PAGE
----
Women of the Klan

Essay by meatizmurderCollege, UndergraduateA, May 2005

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In Women of the Klan, sociologist Kathleen Blee portrays a disturbing and provocative look at the hidden world of the KKK, focusing on women. Through her own research, historical documents, letters, and in-camera interviews, Blee dispels many misconceptions and explains the notion of organized racism. She also sheds light on how gender relationships shape participation in the movement as a whole. It may seem surprising that women were involved in the Klan, but many elements of the Klan's platform were intended to appeal to women. The Klan tended to act as a kind of interest group for the average female white Protestant who believed that her values should be dominant in American society. "The Klan became a means through which average citizens could resist elite political domination and attempt to make local and even state governments more responsive to popular interests." [353]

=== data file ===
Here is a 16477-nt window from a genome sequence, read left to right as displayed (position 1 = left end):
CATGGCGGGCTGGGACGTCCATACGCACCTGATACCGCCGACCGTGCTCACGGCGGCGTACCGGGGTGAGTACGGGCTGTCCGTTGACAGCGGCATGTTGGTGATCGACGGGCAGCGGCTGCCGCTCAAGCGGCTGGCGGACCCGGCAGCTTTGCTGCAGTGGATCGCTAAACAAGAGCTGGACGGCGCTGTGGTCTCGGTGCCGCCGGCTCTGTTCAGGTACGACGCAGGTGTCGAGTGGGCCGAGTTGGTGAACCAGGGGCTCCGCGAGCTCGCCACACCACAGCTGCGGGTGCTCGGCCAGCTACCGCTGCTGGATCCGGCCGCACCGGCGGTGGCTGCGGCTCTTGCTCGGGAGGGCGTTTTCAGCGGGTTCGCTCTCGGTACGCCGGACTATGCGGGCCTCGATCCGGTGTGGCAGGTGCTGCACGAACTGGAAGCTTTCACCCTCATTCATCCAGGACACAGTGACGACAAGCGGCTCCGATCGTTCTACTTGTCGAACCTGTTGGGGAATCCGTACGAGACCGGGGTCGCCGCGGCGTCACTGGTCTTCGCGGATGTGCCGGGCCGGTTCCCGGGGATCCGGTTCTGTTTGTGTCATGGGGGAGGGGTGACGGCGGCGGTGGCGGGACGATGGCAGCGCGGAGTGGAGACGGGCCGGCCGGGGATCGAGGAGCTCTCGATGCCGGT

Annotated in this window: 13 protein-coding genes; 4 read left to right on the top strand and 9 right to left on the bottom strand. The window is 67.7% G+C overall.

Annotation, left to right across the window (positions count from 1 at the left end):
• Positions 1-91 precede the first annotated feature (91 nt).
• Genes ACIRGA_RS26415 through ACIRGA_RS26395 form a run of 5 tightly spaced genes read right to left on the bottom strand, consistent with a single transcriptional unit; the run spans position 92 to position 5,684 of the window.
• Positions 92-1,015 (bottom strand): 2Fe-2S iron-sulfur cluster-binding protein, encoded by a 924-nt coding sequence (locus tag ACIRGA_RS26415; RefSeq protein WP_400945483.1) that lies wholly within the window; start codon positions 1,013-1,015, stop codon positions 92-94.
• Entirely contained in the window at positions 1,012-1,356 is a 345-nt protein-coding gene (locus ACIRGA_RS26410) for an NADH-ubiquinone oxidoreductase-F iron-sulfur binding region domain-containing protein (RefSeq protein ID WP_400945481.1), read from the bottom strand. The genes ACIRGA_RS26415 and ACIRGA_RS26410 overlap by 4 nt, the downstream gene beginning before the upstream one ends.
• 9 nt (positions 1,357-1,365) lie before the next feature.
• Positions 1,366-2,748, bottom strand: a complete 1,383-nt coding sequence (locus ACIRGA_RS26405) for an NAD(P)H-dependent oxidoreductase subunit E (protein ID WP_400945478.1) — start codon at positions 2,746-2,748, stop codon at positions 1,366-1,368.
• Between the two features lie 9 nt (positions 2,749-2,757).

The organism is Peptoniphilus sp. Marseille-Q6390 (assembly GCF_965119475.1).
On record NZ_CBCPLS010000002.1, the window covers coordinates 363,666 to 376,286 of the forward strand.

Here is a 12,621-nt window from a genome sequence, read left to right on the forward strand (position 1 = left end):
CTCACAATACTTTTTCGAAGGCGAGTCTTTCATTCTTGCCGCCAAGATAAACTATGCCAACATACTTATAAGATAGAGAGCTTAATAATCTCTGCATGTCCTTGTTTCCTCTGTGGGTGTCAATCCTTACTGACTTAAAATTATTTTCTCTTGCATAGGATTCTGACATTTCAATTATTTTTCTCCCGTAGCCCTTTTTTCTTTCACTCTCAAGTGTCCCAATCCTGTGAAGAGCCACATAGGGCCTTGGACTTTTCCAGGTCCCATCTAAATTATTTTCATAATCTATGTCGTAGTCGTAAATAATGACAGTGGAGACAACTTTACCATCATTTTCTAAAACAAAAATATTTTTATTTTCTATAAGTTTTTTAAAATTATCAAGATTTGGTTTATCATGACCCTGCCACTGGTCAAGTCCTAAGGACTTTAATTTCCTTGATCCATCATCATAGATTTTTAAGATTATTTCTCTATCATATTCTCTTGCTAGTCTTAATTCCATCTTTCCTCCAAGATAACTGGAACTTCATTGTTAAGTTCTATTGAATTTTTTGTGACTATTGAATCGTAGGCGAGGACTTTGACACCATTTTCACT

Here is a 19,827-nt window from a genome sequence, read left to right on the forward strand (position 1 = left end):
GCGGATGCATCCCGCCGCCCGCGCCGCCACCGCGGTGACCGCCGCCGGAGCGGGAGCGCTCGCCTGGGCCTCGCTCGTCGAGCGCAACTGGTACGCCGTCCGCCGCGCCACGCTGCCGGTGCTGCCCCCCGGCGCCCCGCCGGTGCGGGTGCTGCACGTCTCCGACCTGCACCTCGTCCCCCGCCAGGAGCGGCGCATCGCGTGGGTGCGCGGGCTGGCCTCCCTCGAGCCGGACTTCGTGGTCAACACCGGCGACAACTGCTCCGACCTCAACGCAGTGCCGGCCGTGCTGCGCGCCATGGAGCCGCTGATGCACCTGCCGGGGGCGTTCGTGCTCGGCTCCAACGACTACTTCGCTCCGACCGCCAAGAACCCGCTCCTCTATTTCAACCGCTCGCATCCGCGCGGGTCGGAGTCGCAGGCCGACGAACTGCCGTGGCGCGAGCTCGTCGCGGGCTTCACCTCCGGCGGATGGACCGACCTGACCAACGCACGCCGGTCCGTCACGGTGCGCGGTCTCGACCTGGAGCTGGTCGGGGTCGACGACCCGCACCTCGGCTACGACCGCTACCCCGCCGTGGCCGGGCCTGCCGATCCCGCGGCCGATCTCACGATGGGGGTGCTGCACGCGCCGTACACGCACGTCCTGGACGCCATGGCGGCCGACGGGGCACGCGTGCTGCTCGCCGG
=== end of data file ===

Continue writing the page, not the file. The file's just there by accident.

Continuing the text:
Klanswomen did not enjoy 100% equality with Klansmen, but the Klan's principles valued the purity of womanhood and the sanctity of the home.

Though women had been involved, to some extent, the WKKK was viewed by its members not merely as a supporting organization, but as a society "by women, for women, and of women [that] no man is exploiting for his individual gain" (28). Enforcing Prohibition was a cornerstone of the KKK's "reform" agenda. In this the Klan shared a position held by many progressive reformers, including many suffragists and feminists, who condemned the use of alcohol as detrimental to society. The Klan opposed subordination in all forms, including prostitution and gambling. The Klan was active in politics, and supported women's right to vote. They saw the WKKK as the newest recruiting targets of racist groups and crucial to their campaign for racial supremacy. The WKKK felt the need to "contradictory interactions of gender politics...

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